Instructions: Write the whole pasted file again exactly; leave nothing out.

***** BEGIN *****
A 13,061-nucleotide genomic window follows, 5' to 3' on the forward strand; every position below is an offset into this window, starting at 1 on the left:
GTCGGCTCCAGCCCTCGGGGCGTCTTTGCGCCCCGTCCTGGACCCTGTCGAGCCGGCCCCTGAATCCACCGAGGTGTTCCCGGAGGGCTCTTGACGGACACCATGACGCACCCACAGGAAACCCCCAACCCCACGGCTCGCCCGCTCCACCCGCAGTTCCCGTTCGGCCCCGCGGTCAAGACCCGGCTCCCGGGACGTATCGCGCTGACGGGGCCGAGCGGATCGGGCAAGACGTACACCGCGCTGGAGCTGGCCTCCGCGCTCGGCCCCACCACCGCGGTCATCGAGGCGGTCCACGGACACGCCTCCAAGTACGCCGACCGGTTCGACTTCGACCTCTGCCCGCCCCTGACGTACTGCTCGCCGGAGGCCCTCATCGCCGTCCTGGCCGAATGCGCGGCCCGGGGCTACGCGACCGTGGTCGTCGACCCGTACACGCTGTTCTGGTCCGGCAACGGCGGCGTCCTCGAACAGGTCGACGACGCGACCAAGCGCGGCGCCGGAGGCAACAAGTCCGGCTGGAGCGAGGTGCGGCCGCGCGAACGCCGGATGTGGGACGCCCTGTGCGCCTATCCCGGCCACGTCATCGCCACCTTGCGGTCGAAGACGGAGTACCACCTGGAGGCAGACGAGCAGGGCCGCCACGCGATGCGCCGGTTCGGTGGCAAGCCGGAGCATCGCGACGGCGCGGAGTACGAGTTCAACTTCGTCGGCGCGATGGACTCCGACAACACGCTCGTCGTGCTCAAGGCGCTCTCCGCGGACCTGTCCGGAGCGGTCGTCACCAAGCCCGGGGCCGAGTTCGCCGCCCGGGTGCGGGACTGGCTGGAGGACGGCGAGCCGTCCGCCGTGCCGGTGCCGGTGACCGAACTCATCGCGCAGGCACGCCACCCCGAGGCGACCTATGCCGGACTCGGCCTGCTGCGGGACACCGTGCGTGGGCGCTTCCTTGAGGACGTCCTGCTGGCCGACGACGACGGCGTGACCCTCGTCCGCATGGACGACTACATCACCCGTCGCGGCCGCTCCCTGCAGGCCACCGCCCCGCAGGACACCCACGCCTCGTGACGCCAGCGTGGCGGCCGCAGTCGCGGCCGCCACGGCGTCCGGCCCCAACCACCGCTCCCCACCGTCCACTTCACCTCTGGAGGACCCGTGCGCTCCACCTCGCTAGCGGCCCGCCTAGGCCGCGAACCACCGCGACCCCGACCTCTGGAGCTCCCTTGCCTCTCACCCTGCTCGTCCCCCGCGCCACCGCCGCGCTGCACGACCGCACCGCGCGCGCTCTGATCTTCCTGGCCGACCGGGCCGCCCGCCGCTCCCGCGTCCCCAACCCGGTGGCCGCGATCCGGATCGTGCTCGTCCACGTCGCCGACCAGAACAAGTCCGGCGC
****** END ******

A 13,061-nucleotide genomic window follows, 5' to 3' on the forward strand; every position below is an offset into this window, starting at 1 on the left:
GTCGGCTCCAGCCCTCGGGGCGTCTTTGCGCCCCGTCCTGGACCCTGTCGAGCCGGCCCCTGAATCCACCGAGGTGTTCCCGGAGGGCTCTTGACGGACACCATGACGCACCCACAGGAAACCCCCAACCCCACGGCTCGCCCGCTCCACCCGCAGTTCCCGTTCGGCCCCGCGGTCAAGACCCGGCTCCCGGGACGTATCGCGCTGACGGGGCCGAGCGGATCGGGCAAGACGTACACCGCGCTGGAGCTGGCCTCCGCGCTCGGCCCCACCACCGCGGTCATCGAGGCGGTCCACGGACACGCCTCCAAGTACGCCGACCGGTTCGACTTCGACCTCTGCCCGCCCCTGACGTACTGCTCGCCGGAGGCCCTCATCGCCGTCCTGGCCGAATGCGCGGCCCGGGGCTACGCGACCGTGGTCGTCGACCCGTACACGCTGTTCTGGTCCGGCAACGGCGGCGTCCTCGAACAGGTCGACGACGCGACCAAGCGCGGCGCCGGAGGCAACAAGTCCGGCTGGAGCGAGGTGCGGCCGCGCGAACGCCGGATGTGGGACGCCCTGTGCGCCTATCCCGGCCACGTCATCGCCACCTTGCGGTCGAAGACGGAGTACCACCTGGAGGCAGACGAGCAGGGCCGCCACGCGATGCGCCGGTTCGGTGGCAAGCCGGAGCATCGCGACGGCGCGGAGTACGAGTTCAACTTCGTCGGCGCGATGGACTCCGACAACACGCTCGTCGTGCTCAAGGCGCTCTCCGCGGACCTGTCCGGAGCGGTCGTCACCAAGCCCGGGGCCGAGTTCGCCGCCCGGGTGCGGGACTGGCTGGAGGACGGCGAGCCGTCCGCCGTGCCGGTGCCGGTGACCGAACTCATCGCGCAGGCACGCCACCCCGAGGCGACCTATGCCGGACTCGGCCTGCTGCGGGACACCGTGCGTGGGCGCTTCCTTGAGGACGTCCTGCTGGCCGACGACGACGGCGTGACCCTCGTCCGCATGGACGACTACATCACCCGTCGCGGCCGCTCCCTGCAGGCCACCGCCCCGCAGGACACCCACGCCTCGTGACGCCAGCGTGGCGGCCGCAGTCGCGGCCGCCACGGCGTCCGGCCCCAACCACCGCTCCCCACCGTCCACTTCACCTCTGGAGGACCCGTGCGCTCCACCTCGCTAGCGGCCCGCCTAGGCCGCGAACCACCGCGACCCCGACCTCTGGAGCTCCCTTGCCTCTCACCCTGCTCGTCCCCCGCGCCACCGCCGCGCTGCACGACCGCACCGCGCGCGCTCTGATCTTCCTGGCCGACCGGGCCGCCCGCCGCTCCCGCGTCCCCAACCCGGTGGCCGCGATCCGGATCGTGCTCGTCCACGTCGCCGACCAGAACAAGTCCGGCGC